Why are style guides so important? They ensure brand consistency throughout any collateral you produce – no matter who created it.
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An essential business tool
A style guide ensures that every piece of stationery and marketing material created reflects your brand identity and values. Also know as a visual style guide or brand guidelines or style manual it should be clear and concise.
A well-developed style guide is an essential tool for establishing brand identity; determining brand ethics, logos, colours, sub brands, typography, signage, corporate stationery and uniforms to name but a few.
Your corporate style guide communicates your organisation or company's design standards to employees, graphic designers, corporate partners, brand managers and advertising agencies to provide precise guidelines, making it easy to reference, ensuring a cohesive and strong brand message.
When your company or organisation goes through a brand redesign, you should always create a new brand style guide to go along with it. It's the best way to announce the rebrand to your team and get everyone on-board with new design guidelines.
Save you time and money
Style guides can save you time, money, and tons of frustration down the road, making your marketing materials easier to maintain and create. Your style guide gives you instructions for exactly how things should be done, and sometimes even insight into why. Our inhouse templates are ready to go, making it easy for staff to generate marketing material in the future.
Establish the rules of your brand
Every style guide is going to be different, as it depends on how complex your brand is, and how many different kinds of marketing materials there might be. There are a few basic brand elements that are almost always included.
Your logo is an incredibly important part of your brand. Over time your logo can start to vary in colour and size and can get bent out of shape. In your style guide, you dictate exactly how your logo should look. You should also specific how much space needs to surround your logo, how your logo is displayed in greyscale or on a busy background.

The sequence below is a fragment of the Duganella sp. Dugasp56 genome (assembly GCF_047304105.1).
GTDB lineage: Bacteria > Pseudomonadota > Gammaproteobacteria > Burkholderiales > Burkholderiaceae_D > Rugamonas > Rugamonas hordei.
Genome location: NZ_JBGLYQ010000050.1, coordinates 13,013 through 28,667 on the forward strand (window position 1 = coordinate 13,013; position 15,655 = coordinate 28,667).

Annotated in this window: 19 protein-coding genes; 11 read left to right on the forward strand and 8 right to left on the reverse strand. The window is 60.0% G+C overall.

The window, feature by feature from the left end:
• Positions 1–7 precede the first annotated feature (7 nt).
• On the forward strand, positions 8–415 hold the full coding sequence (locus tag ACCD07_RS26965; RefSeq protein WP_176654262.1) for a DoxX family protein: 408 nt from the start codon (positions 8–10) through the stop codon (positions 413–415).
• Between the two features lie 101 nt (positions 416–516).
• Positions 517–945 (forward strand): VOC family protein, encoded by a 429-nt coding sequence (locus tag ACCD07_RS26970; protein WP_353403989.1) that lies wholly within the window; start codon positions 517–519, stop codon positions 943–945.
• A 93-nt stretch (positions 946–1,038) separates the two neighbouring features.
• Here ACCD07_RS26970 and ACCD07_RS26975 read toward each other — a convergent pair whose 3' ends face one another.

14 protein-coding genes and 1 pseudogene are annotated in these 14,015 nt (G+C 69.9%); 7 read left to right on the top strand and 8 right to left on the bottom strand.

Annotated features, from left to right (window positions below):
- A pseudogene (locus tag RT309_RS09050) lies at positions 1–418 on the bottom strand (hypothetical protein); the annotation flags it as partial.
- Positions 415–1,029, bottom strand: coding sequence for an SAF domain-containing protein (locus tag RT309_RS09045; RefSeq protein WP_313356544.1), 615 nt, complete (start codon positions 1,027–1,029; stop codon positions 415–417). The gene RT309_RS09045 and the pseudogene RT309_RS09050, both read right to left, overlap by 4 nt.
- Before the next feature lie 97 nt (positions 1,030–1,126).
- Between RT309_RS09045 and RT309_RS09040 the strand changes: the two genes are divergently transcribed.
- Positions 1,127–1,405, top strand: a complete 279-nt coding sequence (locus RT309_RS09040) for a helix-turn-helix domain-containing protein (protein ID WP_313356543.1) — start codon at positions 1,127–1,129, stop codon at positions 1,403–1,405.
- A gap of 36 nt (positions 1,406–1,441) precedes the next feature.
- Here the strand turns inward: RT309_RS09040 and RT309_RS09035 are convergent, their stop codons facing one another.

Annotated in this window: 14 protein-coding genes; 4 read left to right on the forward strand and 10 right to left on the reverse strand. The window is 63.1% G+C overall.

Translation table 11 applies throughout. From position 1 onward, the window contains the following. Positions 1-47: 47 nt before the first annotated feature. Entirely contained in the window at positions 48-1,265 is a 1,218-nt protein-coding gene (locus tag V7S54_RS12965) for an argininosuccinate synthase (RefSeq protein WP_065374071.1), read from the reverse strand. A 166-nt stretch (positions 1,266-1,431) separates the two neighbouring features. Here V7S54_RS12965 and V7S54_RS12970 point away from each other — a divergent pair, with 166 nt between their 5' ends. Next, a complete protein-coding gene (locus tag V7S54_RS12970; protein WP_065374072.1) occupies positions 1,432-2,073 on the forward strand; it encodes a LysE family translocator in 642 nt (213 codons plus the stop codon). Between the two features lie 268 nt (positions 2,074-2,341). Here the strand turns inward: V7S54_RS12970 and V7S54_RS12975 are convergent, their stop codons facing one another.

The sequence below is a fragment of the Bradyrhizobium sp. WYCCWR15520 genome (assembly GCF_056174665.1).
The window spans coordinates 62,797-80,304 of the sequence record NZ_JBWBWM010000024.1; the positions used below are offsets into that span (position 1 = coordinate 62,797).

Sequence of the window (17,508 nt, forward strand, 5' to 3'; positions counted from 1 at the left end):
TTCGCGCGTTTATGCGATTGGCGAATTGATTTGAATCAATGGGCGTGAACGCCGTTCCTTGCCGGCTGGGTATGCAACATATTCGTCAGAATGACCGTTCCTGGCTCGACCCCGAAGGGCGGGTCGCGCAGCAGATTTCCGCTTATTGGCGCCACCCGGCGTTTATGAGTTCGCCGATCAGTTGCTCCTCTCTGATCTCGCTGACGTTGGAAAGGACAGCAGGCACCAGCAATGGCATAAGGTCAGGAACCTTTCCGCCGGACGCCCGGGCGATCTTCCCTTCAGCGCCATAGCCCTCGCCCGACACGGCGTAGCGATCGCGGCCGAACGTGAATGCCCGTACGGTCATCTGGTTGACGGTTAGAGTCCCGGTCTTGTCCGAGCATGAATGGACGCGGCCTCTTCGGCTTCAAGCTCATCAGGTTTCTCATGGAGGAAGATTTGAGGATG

It’s also important to show how NOT to use your logo. What is the minimum size or if there is an alternative version for landscape and portrait spaces.
Every brand should have a consistent set of fonts being used in all of their marketing materials, online and off. Often you’ll have many different typefaces each for a different purpose. You should specify what typefaces go where and font sizes for things like headings or photo captions as well as body copy.
Often the style guide includes kerning (the spacing between your letters and words), and leading (the distance between lines of text on the page).
Listing out these fonts, with examples and character sets, is hugely important.
Your Brand Colour Palette
Colours can be easily shift over time. It’s important to give the exact hex code for web use as well as CMYK values and Pantone colours for items that will be printed.
Shifts between RGB and CMYK can be severe, so be sure to manually check any conversions to make sure they’re accurate, which saves both time and money when printing.
Icons and imagery
If there are specific icons (or icon sets) that should be used, or specific images &/or graphical elements that are commonly used as part of your brand then they should be included in your style guide. Guidelines on when to use these images along with details about colours to be used. e.g. When a photograph should be displayed in colour or black and white.
A living document
Your style guide is not set in stone. Brands evolve. New logos are created. Websites are redesigned. Marketing materials are updated. It’s important to make sure that your style guide is updated on a regular basis to keep if current and relevant.